August 28th, 2006 14:57 EST
Bushwhacking the news industry
The need for special knowledge keeps bushwhacking the news industry. Today we need writers who have studied China and the climate. In the past we have needed writers who understand finance or oceanography or oil geology or globalization.
But it isn’t just a matter of needing people with special knowledge; it’s often a question of not knowing we need them or not using them well. For example, we have an ample supply of Arabists, but we don’t have an ample supply of media willing to listen to them.
The other day I watched CNN covering the latest twist in the JonBenet Ramsey murder. Covering it isn't the right term. They were hyping it. Meanwhile the planet was erupting with news that didn’t seem as significant to CNN. So these insignificant eruptions—a few massacres, truce violations, evidence of massive insider trading on Wall Street, etc—were relegated to crawlers at the bottom of the screen. The usual quasi-literate crawlers.
One of these crawlers might well have been the most significant story to come out of Iraq since the Abu Ghraib prison scandal. A clutch of tribal sheiks swore allegiance to the coalition government. It didn’t strike CNN as much of a story and it didn’t strike anybody else as a major story the next day. But to anybody who has studied Arab culture it was a huge story, because Arab society, in varying degrees depending on the country, remains tribal—and in Iraq to a high degree.
This was the best news the beleaguered Bush Administration could possibly have, and yet neither the Administration nor the media grasped its significance.
You can be sure Arabists all over the world are exchanging e-mails about this development. Only a month before some tribesmen in southern Iraq intervened when Islamists hassled urban youngsters for wearing Western clothing and patronizing a record shop selling Western music. The tribesmen said leave the kids alone or else.
This, too, was a significant story. Historically tribal Arabs distrust any form of government, except their own councils. But, even more significantly, they have historically been allergic to all forms of extremism. They simply don’t like to be pushed around by anyone. The Israelis understand this, which is why they try to leave their Bedouins alone and yet offer military careers to them if they want them.
Throughout Arab history governments have been able to function by leaving Bedouins alone. They often constitute the backbone of Arab armies. They sometimes participate in national government. But they don't tolerate intrusions on their way of life.
If the fundamentalists in Iraq get on the wrong side of the Bedouins nothing will save them, not even the American military.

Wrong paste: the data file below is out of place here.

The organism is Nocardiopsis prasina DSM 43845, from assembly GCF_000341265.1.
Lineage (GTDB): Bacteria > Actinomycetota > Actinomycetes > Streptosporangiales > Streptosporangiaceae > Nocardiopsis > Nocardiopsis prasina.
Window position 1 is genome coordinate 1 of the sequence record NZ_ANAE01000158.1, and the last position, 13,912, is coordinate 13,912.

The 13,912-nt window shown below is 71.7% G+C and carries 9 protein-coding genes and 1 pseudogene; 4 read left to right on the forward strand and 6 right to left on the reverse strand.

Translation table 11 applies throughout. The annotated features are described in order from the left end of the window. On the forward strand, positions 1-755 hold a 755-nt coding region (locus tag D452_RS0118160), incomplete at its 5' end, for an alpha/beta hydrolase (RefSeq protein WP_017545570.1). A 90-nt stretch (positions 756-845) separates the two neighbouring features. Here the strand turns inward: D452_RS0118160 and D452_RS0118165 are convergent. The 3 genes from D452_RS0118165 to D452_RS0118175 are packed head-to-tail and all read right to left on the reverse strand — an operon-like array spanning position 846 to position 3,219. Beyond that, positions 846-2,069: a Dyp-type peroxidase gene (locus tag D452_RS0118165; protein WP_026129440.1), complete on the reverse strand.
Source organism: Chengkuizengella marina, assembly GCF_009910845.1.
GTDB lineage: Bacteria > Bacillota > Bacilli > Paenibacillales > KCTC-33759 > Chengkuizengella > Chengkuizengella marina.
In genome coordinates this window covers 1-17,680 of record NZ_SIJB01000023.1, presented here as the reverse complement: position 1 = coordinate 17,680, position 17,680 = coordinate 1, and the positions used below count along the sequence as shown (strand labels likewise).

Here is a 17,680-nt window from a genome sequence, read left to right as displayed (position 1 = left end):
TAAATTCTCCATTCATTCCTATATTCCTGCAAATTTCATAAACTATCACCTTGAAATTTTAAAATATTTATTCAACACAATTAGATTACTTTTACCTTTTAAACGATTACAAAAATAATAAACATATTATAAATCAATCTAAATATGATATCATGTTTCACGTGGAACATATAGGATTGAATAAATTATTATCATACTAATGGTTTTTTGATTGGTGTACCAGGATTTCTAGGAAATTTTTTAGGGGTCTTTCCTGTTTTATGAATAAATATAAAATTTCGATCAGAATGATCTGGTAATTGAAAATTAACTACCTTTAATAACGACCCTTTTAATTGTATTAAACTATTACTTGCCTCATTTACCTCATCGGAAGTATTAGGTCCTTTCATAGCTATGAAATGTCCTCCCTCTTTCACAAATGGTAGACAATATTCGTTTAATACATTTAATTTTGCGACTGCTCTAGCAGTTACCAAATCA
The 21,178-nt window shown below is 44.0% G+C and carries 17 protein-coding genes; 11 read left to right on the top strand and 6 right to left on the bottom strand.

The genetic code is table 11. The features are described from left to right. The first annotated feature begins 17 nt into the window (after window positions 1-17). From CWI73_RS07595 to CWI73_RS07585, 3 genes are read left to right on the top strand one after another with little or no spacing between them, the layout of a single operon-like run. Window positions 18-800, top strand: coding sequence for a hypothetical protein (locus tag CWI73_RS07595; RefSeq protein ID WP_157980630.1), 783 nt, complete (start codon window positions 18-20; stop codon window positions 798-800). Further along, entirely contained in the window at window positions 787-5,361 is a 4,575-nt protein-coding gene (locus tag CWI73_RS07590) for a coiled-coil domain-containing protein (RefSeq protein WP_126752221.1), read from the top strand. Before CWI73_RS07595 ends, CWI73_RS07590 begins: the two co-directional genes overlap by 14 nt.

In the early 1970s, worried about the clamorous extremism of his growing Palestinian population, the late King Hussein of Jordan unleashed his Jordan Legion on armed Palestinians. The result was a massacre. The Israelis have never inflicted the losses on the
Palestinians that Hussein’s Bedouin soldiers did. The Jordanian monarchy rests squarely on the present King Abdullah’s Bedouin soldiers.
Consider Algeria in the far west of the Arab world. The Algerian army, well regarded by military analysts, has waged a relentless and bloody campaign against fundamentalists. The backbone of that army is Bedouin.
Urban Arab business classes and intelligentsia have a love-hate relationship with the Bedouins. The Bedouin is perceived as the prototypical Arab. It was the Bedouins who created an Arab empire at the point of their lances. But on the other hand the Bedouin is often perceived as ignorant, backward and feckless. The Bedouins don’t respond to ideologies. They don’t even regard themselves as Arabs; they regard themselves as members of particular tribes. And yet they are aware in their collective unconscious of being the people upon whom Arab history hinges, because, like the Native Americans, especially the Plains natives, with whom they have a great deal in common, they call themselves The People.
But this incalculably important aspect of Arab culture again and again eludes the media and the government.
The reporter whose reportage has consistently reflected this historical subtext is the Briton Robert Fisk, who writes for The Independent. This Beirut-based Middle East hand covered the Algerian war for independence. But his coverage, widely respected by his peers, remains nonetheless a voice in the wilderness.
So it isn’t always enough to have the special knowledge to put the news in context, you must have senior editors and political operatives who grasp the importance of the knowledge.
All too often important news, like the decision of the Bedouin sheiks in Iraq, washes by under the radar. But if you were to challenge CNN about this they would, in all likelihood, say with some degree of truth that they covered this story. And so they did. Once, inadequately and ignorantly.